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MSP denies Tories are now ‘two parties’ following PM resignation call

Evening Standard logo Evening Standard 14/01/2022 Neil Pooran

A Conservative MSP has denied the Tories are now “two parties”, following Douglas Ross’ call for the Prime Minister to resign.

Craig Hoy also reacted to the latest allegations of Downing Street parties, saying that it was “very hard to understand” how anyone thought the behaviour was acceptable.

Mr Ross called for the Prime Minister to go on Wednesday, which led to leader of the House of Commons Jacob Rees-Mogg calling the Scottish Conservative leader “quite a lightweight figure”.

The Tory MSP group has supported Mr Ross, with one saying Mr Rees-Mogg should “have a long lie down”.

One MSP said Jacob Rees-Mogg should ‘have a long lie down’ (Aaron Chown/PA) (PA Wire) © Provided by Evening Standard One MSP said Jacob Rees-Mogg should ‘have a long lie down’ (Aaron Chown/PA) (PA Wire)

Speaking on the BBC’s Good Morning Scotland radio programme, it was suggested to My Hoy that the Conservatives sounded like “two different parties”.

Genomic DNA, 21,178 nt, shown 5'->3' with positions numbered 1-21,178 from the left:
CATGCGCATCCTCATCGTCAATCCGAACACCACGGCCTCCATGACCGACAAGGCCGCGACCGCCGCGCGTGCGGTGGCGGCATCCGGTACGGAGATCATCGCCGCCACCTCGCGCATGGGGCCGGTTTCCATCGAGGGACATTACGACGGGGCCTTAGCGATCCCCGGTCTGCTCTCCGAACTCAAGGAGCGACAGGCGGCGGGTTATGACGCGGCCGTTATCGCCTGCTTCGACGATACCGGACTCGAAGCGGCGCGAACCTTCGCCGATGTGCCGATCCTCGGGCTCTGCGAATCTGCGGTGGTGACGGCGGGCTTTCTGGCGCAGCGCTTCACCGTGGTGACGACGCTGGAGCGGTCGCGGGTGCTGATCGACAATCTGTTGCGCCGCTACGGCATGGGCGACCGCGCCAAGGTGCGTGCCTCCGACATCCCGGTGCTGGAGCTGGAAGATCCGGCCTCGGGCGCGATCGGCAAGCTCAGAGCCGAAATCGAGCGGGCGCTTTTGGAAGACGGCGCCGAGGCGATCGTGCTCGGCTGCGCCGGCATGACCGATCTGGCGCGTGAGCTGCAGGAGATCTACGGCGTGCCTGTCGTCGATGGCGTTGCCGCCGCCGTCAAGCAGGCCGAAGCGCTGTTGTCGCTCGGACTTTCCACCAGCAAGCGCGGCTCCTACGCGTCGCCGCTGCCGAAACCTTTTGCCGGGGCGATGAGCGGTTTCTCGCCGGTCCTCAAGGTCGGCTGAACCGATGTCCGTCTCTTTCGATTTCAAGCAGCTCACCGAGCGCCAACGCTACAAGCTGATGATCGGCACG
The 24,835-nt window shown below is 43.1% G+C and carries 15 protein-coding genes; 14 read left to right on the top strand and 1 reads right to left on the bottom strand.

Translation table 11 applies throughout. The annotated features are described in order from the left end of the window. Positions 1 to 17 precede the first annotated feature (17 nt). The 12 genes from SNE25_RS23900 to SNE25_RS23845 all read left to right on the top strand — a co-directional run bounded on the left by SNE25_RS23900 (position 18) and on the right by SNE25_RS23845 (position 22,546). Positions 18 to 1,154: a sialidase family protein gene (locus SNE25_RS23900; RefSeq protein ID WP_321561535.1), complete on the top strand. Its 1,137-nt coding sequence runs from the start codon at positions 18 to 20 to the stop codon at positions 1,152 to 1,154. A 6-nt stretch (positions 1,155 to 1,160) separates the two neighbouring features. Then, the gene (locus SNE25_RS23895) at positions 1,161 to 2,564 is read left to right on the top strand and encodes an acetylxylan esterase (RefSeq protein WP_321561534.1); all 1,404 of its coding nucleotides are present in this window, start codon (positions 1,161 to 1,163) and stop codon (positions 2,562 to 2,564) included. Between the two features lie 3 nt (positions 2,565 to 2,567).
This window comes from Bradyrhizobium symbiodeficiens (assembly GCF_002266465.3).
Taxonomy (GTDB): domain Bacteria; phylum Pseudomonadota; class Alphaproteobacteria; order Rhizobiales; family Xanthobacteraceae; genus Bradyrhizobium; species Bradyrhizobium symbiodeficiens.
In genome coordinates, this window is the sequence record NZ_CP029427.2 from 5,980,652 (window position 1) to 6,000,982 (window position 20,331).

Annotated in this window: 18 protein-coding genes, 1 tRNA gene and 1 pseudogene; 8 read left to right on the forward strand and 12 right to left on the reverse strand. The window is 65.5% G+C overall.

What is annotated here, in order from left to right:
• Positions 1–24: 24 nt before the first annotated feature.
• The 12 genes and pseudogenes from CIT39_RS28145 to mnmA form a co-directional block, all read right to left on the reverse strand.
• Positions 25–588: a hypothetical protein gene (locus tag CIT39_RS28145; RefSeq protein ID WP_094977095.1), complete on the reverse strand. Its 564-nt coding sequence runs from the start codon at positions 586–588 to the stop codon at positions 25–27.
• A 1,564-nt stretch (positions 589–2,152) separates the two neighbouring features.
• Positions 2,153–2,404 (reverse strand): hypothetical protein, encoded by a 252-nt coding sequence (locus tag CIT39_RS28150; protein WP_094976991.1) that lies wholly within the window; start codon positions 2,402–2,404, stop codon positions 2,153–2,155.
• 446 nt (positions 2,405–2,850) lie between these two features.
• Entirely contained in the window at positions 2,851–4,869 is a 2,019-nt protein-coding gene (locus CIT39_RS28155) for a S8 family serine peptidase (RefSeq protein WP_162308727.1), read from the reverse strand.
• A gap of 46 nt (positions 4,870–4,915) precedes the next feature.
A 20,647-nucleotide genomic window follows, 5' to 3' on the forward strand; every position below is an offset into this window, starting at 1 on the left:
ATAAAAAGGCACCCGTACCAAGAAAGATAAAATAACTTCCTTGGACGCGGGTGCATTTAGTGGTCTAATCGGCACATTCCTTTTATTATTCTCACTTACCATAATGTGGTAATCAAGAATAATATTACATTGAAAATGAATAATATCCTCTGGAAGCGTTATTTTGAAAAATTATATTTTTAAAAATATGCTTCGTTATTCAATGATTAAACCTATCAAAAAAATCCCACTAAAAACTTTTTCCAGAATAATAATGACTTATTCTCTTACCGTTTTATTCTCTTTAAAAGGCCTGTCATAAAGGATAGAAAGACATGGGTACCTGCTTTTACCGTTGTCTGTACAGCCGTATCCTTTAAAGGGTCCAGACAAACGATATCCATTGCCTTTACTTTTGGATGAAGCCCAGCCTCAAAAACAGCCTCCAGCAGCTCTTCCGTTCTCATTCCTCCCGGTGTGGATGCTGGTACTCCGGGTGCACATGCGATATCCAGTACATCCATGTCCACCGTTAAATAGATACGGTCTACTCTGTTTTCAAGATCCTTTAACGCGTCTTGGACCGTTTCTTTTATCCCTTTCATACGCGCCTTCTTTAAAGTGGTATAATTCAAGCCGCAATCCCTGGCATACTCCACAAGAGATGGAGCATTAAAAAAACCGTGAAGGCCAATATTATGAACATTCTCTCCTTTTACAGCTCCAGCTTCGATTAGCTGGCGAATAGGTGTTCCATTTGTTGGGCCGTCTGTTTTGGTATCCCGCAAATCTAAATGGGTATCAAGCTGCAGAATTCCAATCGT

Mr Hoy said: “We’re not two parties at all.”

He continued: “There’s absolute unanimity that we believe in Scotland remaining in the UK.


Video: COVID-19: PM says 'act cautiously' (Sky News)

“We want to take the fight to the SNP, we want to hold Nicola Sturgeon to account for her failures in office.”

Asked about Mr Rees-Mogg’s view of the Scottish Conservative leader, Mr Hoy said: “Jacob Rees-Mogg is entitled to his view and it is no surprise to you that I disagree with him.

“I think if you look across the cabinet there was no support for what Jacob Rees-Mogg said.

“Many MPs and also members of the cabinet, including (Scottish Secretary) Alister Jack, disagreed with him.”

There have been reports of a Downing Street leaving party in April 2021 (Stefan Rousseau/PA) (PA Wire) © Provided by Evening Standard There have been reports of a Downing Street leaving party in April 2021 (Stefan Rousseau/PA) (PA Wire)

Mr Hoy was also asked about reports of a leaving party being held in Downing Street on April 16 2021.

James Slack, who last year left No 10 to become deputy editor-in-chief at The Sun, said the party in April “should not have happened at the time that it did”.

Mr Hoy said: “These are people who are meant to understand political communications.

“I worked in political communications for a long time, that’s why I find it very hard to understand how they ever thought this would be an OK way to behave.”

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